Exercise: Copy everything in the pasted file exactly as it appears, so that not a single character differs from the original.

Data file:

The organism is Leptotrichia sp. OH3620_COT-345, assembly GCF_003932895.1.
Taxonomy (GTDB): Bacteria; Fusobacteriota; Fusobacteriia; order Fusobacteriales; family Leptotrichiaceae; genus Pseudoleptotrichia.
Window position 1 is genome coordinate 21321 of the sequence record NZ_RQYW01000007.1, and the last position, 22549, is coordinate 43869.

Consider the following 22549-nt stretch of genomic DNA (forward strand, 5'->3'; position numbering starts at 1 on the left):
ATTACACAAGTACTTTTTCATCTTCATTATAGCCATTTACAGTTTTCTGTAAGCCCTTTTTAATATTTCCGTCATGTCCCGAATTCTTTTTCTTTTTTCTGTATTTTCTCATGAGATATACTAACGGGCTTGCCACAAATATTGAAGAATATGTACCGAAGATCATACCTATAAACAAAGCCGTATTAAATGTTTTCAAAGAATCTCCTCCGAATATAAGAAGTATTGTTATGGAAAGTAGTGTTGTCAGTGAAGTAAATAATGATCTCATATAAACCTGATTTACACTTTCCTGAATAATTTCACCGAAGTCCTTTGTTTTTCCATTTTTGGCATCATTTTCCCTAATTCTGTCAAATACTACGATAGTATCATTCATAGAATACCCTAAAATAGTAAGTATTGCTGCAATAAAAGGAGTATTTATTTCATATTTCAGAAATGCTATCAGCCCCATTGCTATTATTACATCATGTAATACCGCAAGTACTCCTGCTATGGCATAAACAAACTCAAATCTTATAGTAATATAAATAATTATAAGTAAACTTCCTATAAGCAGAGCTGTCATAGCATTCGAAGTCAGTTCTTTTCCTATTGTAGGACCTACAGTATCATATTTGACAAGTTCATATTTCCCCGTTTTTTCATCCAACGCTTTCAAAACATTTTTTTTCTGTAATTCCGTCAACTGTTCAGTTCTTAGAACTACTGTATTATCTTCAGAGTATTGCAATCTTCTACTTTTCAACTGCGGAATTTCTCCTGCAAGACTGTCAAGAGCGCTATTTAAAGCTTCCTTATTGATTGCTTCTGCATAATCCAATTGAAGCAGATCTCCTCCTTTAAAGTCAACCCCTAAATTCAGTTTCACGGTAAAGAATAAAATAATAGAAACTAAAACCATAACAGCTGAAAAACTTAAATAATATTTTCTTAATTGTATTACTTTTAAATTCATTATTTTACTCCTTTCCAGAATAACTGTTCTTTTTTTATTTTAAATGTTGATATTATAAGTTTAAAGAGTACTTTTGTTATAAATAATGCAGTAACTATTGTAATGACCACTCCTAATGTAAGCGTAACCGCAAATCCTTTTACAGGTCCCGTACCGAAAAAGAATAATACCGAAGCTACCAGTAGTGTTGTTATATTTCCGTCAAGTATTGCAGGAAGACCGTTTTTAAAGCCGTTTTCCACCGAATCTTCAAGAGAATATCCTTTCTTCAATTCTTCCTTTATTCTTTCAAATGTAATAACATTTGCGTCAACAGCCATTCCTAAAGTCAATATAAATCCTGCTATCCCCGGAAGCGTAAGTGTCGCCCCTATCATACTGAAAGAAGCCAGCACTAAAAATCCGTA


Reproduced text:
The organism is Leptotrichia sp. OH3620_COT-345, assembly GCF_003932895.1.
Taxonomy (GTDB): Bacteria; Fusobacteriota; Fusobacteriia; order Fusobacteriales; family Leptotrichiaceae; genus Pseudoleptotrichia.
Window position 1 is genome coordinate 21321 of the sequence record NZ_RQYW01000007.1, and the last position, 22549, is coordinate 43869.

Consider the following 22549-nt stretch of genomic DNA (forward strand, 5'->3'; position numbering starts at 1 on the left):
ATTACACAAGTACTTTTTCATCTTCATTATAGCCATTTACAGTTTTCTGTAAGCCCTTTTTAATATTTCCGTCATGTCCCGAATTCTTTTTCTTTTTTCTGTATTTTCTCATGAGATATACTAACGGGCTTGCCACAAATATTGAAGAATATGTACCGAAGATCATACCTATAAACAAAGCCGTATTAAATGTTTTCAAAGAATCTCCTCCGAATATAAGAAGTATTGTTATGGAAAGTAGTGTTGTCAGTGAAGTAAATAATGATCTCATATAAACCTGATTTACACTTTCCTGAATAATTTCACCGAAGTCCTTTGTTTTTCCATTTTTGGCATCATTTTCCCTAATTCTGTCAAATACTACGATAGTATCATTCATAGAATACCCTAAAATAGTAAGTATTGCTGCAATAAAAGGAGTATTTATTTCATATTTCAGAAATGCTATCAGCCCCATTGCTATTATTACATCATGTAATACCGCAAGTACTCCTGCTATGGCATAAACAAACTCAAATCTTATAGTAATATAAATAATTATAAGTAAACTTCCTATAAGCAGAGCTGTCATAGCATTCGAAGTCAGTTCTTTTCCTATTGTAGGACCTACAGTATCATATTTGACAAGTTCATATTTCCCCGTTTTTTCATCCAACGCTTTCAAAACATTTTTTTTCTGTAATTCCGTCAACTGTTCAGTTCTTAGAACTACTGTATTATCTTCAGAGTATTGCAATCTTCTACTTTTCAACTGCGGAATTTCTCCTGCAAGACTGTCAAGAGCGCTATTTAAAGCTTCCTTATTGATTGCTTCTGCATAATCCAATTGAAGCAGATCTCCTCCTTTAAAGTCAACCCCTAAATTCAGTTTCACGGTAAAGAATAAAATAATAGAAACTAAAACCATAACAGCTGAAAAACTTAAATAATATTTTCTTAATTGTATTACTTTTAAATTCATTATTTTACTCCTTTCCAGAATAACTGTTCTTTTTTTATTTTAAATGTTGATATTATAAGTTTAAAGAGTACTTTTGTTATAAATAATGCAGTAACTATTGTAATGACCACTCCTAATGTAAGCGTAACCGCAAATCCTTTTACAGGTCCCGTACCGAAAAAGAATAATACCGAAGCTACCAGTAGTGTTGTTATATTTCCGTCAAGTATTGCAGGAAGACCGTTTTTAAAGCCGTTTTCCACCGAATCTTCAAGAGAATATCCTTTCTTCAATTCTTCCTTTATTCTTTCAAATGTAATAACATTTGCGTCAACAGCCATTCCTAAAGTCAATATAAATCCTGCTATCCCCGGAAGCGTAAGTGTCGCCCCTATCATACTGAAAGAAGCCAGCACTAAAAATCCGTA